“Looks like a gravestone,” Marian guessed.
“No, it’s a fountain,” Esther corrected.
Meanwhile, ever since Herbert first asked, “Whose is it?”,he was busy around the side of the gate, trying to find another way inside. All he found was that the gate sat in front of a ten-foot-high stone wall. He followed it about twenty paces down the yard, before concluding that the thing must have run the entire length of the forest, hidden behind the vine and overhanging branches. It could be miles before it ever disappeared. He banged his fist on the wall and wondered if maybe he could climb the vines or any misshapen blocks. Near the base, he found an oblong stone protruding from the wall. It was covered in dirt and filthy, but he could easily see that at one time, it shimmered. He knelt down and blew off whatever loose dirt had caked itself on it. It was a delicate little thing, made of granite, about the size of his hand, shaped like the growling face and torso of a panther. Surrounding the ornament was an ornate circle of spiraling iron, similar to the gate a few feet away. It was a pretty thing, and the sort of trinket that would impress his mother or sisters. But for Herbert, it did nothing more than give him a way to reach for the top of the wall. He placed his foot on the ornament and lunged upward, grasping and flailing at the vines for support.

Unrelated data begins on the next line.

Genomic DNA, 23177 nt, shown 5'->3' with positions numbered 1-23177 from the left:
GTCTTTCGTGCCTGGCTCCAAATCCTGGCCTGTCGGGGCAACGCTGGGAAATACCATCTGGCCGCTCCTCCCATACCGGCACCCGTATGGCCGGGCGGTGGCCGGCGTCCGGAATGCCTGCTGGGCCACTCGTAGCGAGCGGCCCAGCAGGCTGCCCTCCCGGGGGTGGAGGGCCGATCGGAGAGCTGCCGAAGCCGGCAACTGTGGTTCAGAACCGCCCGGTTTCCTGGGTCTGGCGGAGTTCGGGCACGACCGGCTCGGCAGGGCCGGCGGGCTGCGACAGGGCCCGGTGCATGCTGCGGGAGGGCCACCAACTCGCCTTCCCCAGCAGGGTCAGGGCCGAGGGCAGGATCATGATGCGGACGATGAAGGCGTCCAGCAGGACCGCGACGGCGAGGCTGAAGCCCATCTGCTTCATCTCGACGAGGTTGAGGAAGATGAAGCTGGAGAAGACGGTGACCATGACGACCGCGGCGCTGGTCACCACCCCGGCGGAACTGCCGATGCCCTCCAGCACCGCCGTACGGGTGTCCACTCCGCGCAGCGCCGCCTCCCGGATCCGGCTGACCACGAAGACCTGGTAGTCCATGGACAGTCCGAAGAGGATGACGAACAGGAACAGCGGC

Herbert’s foot slipped, and he fell on his back. Thud! He cried and grabbed at his ankle, before noticing the little ornament had broken off under his weight. He frowned and his eyes got big as he looked around to see if his sisters saw, but they were still too busy brushing the dirt off the face of the gate.
While the panther ornament rolled over in his hands and his eyes studied it, the ground underneath him shook like an earthquake. He heard a thunderous clap from behind the stone wall, deep in the forest. Whatever remaining vines still on the gate fell off it and a cloud of dust billowed out from the earth beneath it.
“Oh, my Goodness! Oh, my Goodness!” Esther and Marian cried together. “What did we do?”
Herbert ran to his sisters.
“What is going on?” He shouted, stuffing the ornament under the back of his shirt.
“Oh, my goodness!” Esther shouted. “Did we—did I—I didn’t touch anything. Just barely brushed it.”
The ground shook again, and they looked at the gate in wonder.
“What is happening?” Marian gawked.